How to feed a hedgehog
If you feed a hedgehog in the garden for a while, after a while he will get used to it and may bring his whole hedgehog family to you. What does hedgehog eat besides pests and rodents?
Food of animal origin
Hedgehogs prefer food of animal origin to any other food.
- Raw meat (chicken, beef, lamb, veal, turkey, rabbit). You can also feed the hedgehog boiled meat, not salty, without seasonings and spices.
- Liver, kidneys, heart, ventricles, raw or boiled.
- Raw or boiled egg.
- The cheese is non-greasy.
- Raw fish. In nature, hedgehogs cannot get fish, for this reason they do not eat it. You can try feeding him a small amount of raw fish. It will not bring benefits to the hedgehog, but in a small amount it will not cause harm.
Fruits, vegetables, berries and herbs
Hedgehogs, wandering into the garden plot, like to eat fallen fruits of trees: apples, pears. They can also eat various berries that have fallen to the ground. From greenery, hedgehogs prefer dandelion leaves, carrot tops.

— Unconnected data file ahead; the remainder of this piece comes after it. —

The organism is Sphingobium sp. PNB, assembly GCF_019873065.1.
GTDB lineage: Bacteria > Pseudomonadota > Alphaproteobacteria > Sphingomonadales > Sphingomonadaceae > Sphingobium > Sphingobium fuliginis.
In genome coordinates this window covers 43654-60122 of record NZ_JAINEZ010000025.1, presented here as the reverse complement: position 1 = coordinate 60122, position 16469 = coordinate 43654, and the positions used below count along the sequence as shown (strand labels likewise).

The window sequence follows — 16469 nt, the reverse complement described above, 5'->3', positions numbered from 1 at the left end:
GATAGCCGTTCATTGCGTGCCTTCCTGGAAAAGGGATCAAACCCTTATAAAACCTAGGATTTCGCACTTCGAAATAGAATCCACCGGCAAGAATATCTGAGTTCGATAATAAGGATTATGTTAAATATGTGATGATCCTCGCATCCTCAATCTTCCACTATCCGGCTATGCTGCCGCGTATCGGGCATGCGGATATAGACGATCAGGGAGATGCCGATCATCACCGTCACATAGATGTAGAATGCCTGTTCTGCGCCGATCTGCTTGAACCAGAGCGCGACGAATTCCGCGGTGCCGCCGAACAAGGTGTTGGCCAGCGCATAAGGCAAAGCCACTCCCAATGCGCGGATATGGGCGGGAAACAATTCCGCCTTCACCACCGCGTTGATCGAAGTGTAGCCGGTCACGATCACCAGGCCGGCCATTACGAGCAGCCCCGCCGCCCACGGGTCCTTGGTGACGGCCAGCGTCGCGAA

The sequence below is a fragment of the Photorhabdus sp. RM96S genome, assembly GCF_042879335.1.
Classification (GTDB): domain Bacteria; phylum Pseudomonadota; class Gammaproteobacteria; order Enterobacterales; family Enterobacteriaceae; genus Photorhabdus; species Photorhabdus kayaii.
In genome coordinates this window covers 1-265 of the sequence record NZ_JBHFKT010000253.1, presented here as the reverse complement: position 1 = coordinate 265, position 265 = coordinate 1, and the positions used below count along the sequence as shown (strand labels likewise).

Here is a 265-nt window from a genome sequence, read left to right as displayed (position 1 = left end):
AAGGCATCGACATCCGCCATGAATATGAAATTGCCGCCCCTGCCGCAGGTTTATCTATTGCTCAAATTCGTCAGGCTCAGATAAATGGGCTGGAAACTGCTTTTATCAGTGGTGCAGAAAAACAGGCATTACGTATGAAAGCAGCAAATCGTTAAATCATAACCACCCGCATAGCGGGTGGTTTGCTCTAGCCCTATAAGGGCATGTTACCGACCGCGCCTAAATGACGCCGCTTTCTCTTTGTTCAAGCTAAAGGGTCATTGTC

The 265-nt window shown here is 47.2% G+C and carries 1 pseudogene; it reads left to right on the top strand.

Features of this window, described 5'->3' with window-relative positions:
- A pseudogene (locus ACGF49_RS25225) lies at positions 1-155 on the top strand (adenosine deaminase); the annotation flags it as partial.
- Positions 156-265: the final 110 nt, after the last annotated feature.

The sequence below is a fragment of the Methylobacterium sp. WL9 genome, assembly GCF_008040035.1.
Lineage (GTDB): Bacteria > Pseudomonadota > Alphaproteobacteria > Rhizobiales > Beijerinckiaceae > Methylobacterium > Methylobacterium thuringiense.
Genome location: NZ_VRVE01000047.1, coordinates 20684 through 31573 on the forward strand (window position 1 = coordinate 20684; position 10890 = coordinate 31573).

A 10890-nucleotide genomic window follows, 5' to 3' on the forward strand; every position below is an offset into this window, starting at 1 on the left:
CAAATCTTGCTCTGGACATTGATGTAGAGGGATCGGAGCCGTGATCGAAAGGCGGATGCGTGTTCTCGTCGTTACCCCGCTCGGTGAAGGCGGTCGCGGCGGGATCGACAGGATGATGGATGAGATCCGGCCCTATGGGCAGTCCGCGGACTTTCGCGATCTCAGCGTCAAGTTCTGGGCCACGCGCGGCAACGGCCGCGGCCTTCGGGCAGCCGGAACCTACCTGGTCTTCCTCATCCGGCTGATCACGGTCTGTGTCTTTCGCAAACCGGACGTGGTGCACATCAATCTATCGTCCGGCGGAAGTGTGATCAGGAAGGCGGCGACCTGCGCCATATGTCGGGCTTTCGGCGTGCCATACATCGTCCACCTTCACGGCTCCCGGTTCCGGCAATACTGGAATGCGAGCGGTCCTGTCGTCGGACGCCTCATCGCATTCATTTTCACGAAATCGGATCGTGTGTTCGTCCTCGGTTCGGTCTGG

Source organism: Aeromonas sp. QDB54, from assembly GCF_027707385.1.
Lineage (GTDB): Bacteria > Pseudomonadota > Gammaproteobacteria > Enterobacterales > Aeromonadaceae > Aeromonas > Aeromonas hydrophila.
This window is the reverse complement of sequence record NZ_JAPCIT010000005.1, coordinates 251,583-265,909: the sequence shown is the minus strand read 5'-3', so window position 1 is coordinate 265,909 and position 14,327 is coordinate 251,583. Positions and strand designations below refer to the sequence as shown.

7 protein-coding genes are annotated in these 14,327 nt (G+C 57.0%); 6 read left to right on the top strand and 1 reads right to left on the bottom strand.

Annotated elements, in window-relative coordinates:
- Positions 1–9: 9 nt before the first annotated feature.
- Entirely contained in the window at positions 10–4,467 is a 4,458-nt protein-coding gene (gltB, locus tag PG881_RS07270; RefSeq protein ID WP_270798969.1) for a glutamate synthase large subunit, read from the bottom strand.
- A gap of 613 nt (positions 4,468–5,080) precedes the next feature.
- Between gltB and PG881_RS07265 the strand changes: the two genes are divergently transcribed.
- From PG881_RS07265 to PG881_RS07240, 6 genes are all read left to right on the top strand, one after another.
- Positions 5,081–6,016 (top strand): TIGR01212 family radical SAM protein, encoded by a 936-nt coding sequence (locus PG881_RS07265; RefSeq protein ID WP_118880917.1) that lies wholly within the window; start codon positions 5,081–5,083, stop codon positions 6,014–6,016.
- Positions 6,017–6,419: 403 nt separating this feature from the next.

You can give the hedgehog raw carrots. It must be washed, cut into pieces, or grated.
Raw potatoes contain a lot of starch and solanine, so it is undesirable to feed them to your hedgehog. You can give the hedgehog a small amount of boiled potatoes.
What else can you feed a hedgehog
- Boiled pasta.
- Porridge cooked with water. Oatmeal, rice, buckwheat, millet, barley.
- Nuts, seeds.
- Fresh mushrooms.
- Cat and dog food (not recommended).
Water for the hedgehog
Be sure to offer the hedgehog clean drinking water. In hot weather, the hedgehog often goes far in search of water. In the forest, water can be difficult to find and the animal may die from dehydration.
If you have fed a hedgehog in the garden, or if you have a family of hedgehogs, be sure to put a bowl of water and add water daily. The bowl should be chosen shallow, it is advisable to fix it so that the hedgehogs do not turn it over.